Several major gaming studios are diving headfirst into the world of Web3 gaming, often by adapting their existing, successful titles. The reasoning is sound: Developing a Web3 game requires studios to simultaneously nail two key elements. (1) they must craft an engaging and enjoyable game experience, and (2), they need to get the digital economy within the game right.

By leveraging established IPs that already have a strong player base and a track record of engaging gameplay, these studios effectively de-risk on (1). This allows them to channel their focus primarily on (2), optimizing the economic gameplay.

Let me highlight 4 examples of legacy gaming studios entering Web3:

  1. Take-Two/Zynga → Sugartown (this is new IP)
  2. Square Enix → Symbiogenesis
  3. Nexon → Maple Story N
  4. CCP games → EVE online

On Sugartown, this is what my friend Bharat Krymo had to say:

Source: Friend Tech chats 22 September 2023

Conversely, Square Enix's venture into blockchain with Symbiogenesis feels somewhat stuck in the past, as if it was conceived during the NFT bull market when royalties were still a big thing and haven't quite evolved since. I've been a Final Fantasy aficionado since my youth. Heck, I bought a PS5 to play the recent FF16.

Maple Story N is an interesting one. It’s doubling down on ownership, where in-game items are NFTs, making them inherently scarce and composable. Furthermore, they're making a push towards user-generated content by allowing players to craft their own in-game items and bring them to market,

Introducing blockchain assets or rails into existing games with a large and active player base, like MapleStory or CS:GO, can incrementally add value via more meaningful player loops or additional revenue streams…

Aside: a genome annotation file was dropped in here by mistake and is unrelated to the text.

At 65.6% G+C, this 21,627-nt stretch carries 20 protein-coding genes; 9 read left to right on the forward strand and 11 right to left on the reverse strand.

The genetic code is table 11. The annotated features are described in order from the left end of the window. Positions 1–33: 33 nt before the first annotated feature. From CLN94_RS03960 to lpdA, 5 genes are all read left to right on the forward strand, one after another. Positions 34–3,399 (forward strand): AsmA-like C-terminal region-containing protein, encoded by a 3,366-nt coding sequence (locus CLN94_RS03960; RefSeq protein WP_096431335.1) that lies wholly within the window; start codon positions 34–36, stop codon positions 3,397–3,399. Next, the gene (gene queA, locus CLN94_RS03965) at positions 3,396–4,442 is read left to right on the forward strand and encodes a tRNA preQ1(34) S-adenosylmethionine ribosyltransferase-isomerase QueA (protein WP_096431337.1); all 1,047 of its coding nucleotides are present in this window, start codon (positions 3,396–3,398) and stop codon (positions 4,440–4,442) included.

…NEXON is best positioned to sustain development on MapleStory Universe and set the bar for how blockchain can be leveraged in a way that isn’t just a cash grab.

Delphi Digital/JACL, “Why Asia will lead Web3 Gaming

As more experiments unfold, the first studio to crack the right formula could find itself with a pot of gold.

The Spaceship: Fully On-Chain Gaming

A friend who runs a large gaming guild once said to me: “If you're only lightly integrating NFTs or tokens into a Web3 game, you're not pushing the envelope far enough. You might as well go build a normal game. The successful ones will be those who go all-in on the blockchain

And so we have fully on-chain games, or "autonomous worlds" (AW), which are to gaming what SpaceX is to travel in the early 2000s.

AWs are akin to building a spaceship.

Building a rocket/spaceship is a complex endeavor and requires years of research, development, and testing. The Falcon 1 rocket took 7+ years of development before a successful flight and cost SpaceX >$100M, nearly bankrupting it in the process.

Every element, from the fuel to the life-support systems, is integral to the journey and involves complex engineering and precision. They need to be thoroughly tested and refined to withstand the harsh conditions of space. Developing the propulsion system is one of the most challenging aspects of the process. It requires innovative solutions to generate the necessary thrust to escape Earth's gravity.

Similarly, AWs are doing something we’ve never done before. It is wholly committed to the blockchain stack. It uses the blockchain to store all its data and smart contracts to enact the game logic and rules in a client-agnostic manner.

Why do we want to go through all this pain of putting games on-chain? I can think of 3 reasons:

  1. Eliminate platform risk: A friend of mine was a top-tier Overwatch player in China. She spent seven years mastering the game. However, when Blizzard ended its 14-year licensing agreement with NetEase, her gaming career came to an abrupt halt. AWs mitigate such risks. As long as the blockchain network is operational, the game lives on—immune to the whims of centralized authorities. That friend? She has since transitioned into building her own on-chain gaming studio.